Q: How much success have you had using topical tacrolimus as a single agent once or twice a day to treat perianal fistulas?
I have a client who is reluctant to give his dog cyclosporine and ketoconazole because of the cost and because I can't promise
a lifelong cure. Also, are you seeing good results with the cyclosporine-ketoconazole combination?
Stephen Lee Jr., DVM
37193 Longwood Ave.
Prairieville, LA 70769
A: At The University of Tennessee, we have had good success treating perianal fistulas with topical tacrolimus (Protopic 0.1%—Fujisawa
Healthcare) applied twice a day until the lesions resolve, then tapered to the lowest frequency that controls the inflammation
(usually every two or three days).1 Tacrolimus is a macrolide immunosuppressant that inhibits T-lymphocyte activation. It penetrates the skin better than topical
Tacrolimus costs about $70 for a 30-g tube, so sticker shock can be a problem. Since only enough ointment is needed to cover
the lesions, the 30-g tube usually lasts one to three months. Owners should use a cotton-tipped applicator or gloves to avoid
contacting the ointment. In people with atopic dermatitis, a mild burning sensation has been reported; however, the patients
I have treated for perianal fistulas have not demonstrated any adverse reactions.
1. A 5-year-old, spayed female German shepherd with severe perianal fistulas.
For severe cases, we initially give either high-dose prednisolone or cyclosporine, in combination with topical tacrolimus
to control the lesions (Figures 1 & 2). Either prednisolone or cyclosporine works well. Prednisolone (0.75 to 1 mg/lb/day orally for two or three weeks; taper
the dose over two or three months) is cheaper than cyclosporine but has more side effects. Owners who give cyclosporine (5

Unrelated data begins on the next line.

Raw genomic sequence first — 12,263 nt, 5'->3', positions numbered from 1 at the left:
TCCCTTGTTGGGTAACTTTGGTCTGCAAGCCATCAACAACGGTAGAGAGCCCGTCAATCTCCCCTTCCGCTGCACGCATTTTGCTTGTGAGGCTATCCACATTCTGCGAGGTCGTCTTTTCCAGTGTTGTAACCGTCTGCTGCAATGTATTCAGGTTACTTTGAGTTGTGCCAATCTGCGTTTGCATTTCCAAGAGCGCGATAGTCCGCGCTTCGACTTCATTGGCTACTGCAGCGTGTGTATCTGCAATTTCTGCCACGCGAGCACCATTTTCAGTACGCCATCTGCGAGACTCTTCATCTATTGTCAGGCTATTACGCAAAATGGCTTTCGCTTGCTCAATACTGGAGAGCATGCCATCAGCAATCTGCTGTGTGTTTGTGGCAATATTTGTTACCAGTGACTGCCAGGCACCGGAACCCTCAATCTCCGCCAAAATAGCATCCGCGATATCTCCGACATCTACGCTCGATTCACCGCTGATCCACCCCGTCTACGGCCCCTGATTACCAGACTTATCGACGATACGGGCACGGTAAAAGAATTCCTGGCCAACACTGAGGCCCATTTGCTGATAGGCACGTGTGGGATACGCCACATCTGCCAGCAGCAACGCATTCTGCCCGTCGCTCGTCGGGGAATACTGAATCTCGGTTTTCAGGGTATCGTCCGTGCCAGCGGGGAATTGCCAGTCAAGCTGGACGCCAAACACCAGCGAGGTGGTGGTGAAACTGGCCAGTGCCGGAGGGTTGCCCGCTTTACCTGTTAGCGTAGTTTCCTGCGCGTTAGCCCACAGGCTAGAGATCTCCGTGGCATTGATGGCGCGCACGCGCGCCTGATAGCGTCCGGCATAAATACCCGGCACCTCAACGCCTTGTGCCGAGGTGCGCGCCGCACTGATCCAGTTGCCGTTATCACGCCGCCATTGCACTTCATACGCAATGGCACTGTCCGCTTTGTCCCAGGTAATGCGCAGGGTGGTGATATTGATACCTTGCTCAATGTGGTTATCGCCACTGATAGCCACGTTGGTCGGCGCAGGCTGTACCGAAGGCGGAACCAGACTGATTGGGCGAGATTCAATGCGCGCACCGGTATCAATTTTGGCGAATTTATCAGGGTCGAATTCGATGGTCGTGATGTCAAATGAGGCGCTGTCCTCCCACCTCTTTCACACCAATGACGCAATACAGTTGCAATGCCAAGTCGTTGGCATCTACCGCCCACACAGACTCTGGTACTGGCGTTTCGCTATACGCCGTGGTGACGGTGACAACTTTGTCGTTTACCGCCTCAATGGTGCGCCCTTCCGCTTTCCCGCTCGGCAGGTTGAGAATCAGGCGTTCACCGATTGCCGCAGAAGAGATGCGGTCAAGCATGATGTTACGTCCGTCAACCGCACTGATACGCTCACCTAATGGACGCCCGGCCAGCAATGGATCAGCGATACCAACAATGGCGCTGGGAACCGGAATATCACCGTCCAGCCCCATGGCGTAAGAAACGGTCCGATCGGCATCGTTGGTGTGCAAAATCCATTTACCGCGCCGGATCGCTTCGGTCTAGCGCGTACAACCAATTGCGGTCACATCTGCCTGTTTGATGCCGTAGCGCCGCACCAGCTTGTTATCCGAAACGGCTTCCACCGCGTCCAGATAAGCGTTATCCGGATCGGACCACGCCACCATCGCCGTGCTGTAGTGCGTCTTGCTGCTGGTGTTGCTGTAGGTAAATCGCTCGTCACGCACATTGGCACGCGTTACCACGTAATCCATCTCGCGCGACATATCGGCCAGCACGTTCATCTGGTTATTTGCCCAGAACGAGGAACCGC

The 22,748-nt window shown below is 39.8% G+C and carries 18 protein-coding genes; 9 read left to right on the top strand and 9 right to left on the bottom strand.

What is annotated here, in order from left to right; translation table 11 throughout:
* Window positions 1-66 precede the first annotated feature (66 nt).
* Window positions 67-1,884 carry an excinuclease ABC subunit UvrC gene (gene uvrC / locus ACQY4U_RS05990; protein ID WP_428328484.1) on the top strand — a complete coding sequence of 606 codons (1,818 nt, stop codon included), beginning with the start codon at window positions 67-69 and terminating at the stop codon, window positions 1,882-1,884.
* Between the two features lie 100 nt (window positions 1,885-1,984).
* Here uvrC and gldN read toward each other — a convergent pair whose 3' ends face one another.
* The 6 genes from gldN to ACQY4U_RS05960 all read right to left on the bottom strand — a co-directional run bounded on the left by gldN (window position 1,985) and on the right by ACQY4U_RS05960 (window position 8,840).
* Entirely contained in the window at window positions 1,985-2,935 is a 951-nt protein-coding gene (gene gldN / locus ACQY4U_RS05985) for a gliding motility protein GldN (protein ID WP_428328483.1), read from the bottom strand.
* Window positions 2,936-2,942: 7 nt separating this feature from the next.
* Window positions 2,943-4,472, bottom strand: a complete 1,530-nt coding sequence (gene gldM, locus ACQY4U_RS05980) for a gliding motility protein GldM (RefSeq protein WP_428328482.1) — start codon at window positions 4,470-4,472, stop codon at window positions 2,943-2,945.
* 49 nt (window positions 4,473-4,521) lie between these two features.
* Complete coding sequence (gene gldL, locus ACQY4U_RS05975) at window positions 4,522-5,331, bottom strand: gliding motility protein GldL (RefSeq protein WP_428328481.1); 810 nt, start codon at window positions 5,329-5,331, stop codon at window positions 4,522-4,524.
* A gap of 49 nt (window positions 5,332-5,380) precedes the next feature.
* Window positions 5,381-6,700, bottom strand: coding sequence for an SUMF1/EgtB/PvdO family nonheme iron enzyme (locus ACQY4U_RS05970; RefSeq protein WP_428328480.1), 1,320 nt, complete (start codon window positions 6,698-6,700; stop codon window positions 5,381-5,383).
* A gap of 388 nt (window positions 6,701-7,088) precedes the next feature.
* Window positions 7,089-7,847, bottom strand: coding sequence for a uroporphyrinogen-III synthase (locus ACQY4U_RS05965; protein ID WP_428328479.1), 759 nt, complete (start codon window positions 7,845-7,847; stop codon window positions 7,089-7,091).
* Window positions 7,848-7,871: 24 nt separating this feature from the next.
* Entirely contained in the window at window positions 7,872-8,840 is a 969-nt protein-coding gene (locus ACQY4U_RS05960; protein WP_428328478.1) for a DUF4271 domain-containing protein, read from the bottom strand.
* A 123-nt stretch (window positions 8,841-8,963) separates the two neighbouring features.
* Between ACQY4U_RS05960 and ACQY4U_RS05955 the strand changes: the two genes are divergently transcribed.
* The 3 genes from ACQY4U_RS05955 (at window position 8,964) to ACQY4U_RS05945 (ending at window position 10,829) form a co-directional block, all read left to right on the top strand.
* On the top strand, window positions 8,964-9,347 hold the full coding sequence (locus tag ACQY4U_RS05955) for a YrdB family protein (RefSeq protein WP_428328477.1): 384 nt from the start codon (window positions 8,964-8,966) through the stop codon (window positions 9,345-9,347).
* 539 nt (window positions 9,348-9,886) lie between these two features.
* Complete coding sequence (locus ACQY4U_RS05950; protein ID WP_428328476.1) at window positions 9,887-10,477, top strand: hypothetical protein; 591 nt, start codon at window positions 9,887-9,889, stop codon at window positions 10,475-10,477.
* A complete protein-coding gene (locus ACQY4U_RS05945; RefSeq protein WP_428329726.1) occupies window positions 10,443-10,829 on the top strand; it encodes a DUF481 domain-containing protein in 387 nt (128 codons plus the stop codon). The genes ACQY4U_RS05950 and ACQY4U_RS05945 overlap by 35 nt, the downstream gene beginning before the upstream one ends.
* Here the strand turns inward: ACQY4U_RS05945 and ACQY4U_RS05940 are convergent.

mg/kg/day orally on an empty stomach; taper the dose to every other day after six to eight weeks of therapy or when 80% resolution
occurs) are usually pleased despite the higher cost.
2. The same dog as in Figure 1 after immunosuppressive systemic and topical treatment. Note the change in normal anal structure
and the persistent mild inflammation requiring maintenance topical treatments.
I often use ketoconazole (5 to 10 mg/kg/day orally) in conjunction with the cyclosporine because it speeds resolution and
allows me to taper the cyclosporine dose more rapidly.3 Ketoconazole inhibits the cytochrome P-450 liver enzyme system, thereby increasing therapeutic blood concentrations of cyclosporine.
Some dermatologists will reduce the dose of cyclosporine by as much as 50% when ketoconazole therapy is added. I prefer to
administer the higher dose to achieve maximal response in the shortest time and then taper the dose and frequency of administration.
Most patients respond well and can be tapered off the systemic treatments and maintained on alternate-day topical tacrolimus
therapy. Occasionally, a small residual nonhealing lesion will persist despite prolonged treatment. The wound-healing process
can be reinitiated in these cases by débriding the lesion by using scalpel, laser, cryosurgery, or cautery techniques. In
cases that are refractory to immunosuppressive therapy with systemic and topical treatments, aggressive surgical intervention
may be needed.
It is important to stress that perianal fistula is a controllable disease rather than a curable one. If the inflammation remains
controlled and the lesions shrink but a chronic nonhealing wound remains, we use laser therapy to promote healing. And, of
course, every affected patient participates in a food trial.
Keith A. Hnilica, DVM, MS, DACVD
Department of Small Animal Clinical Sciences
College of Veterinary Medicine
The University of Tennessee
Knoxville, TN 37996
1. Misseghers, B.S. et al.: Clinical observations of the treatment of canine perianal fistulas with topical tacrolimus in 10 dogs. Can. Vet. J. 41 (8):623-627; 2000.
2. Gianni, L.M.; Sulli, M.M.: Topical tracrolimus in the treatment of atopic dermatitis. Ann. Pharmacother. 35 (7-8):943-946; 2001.
3. Patricelli, A.J. et al.: Cyclosporine and ketoconazole for the treatment of perianal fistulas in dogs. JAVMA 220 (7):1009-1016; 2002.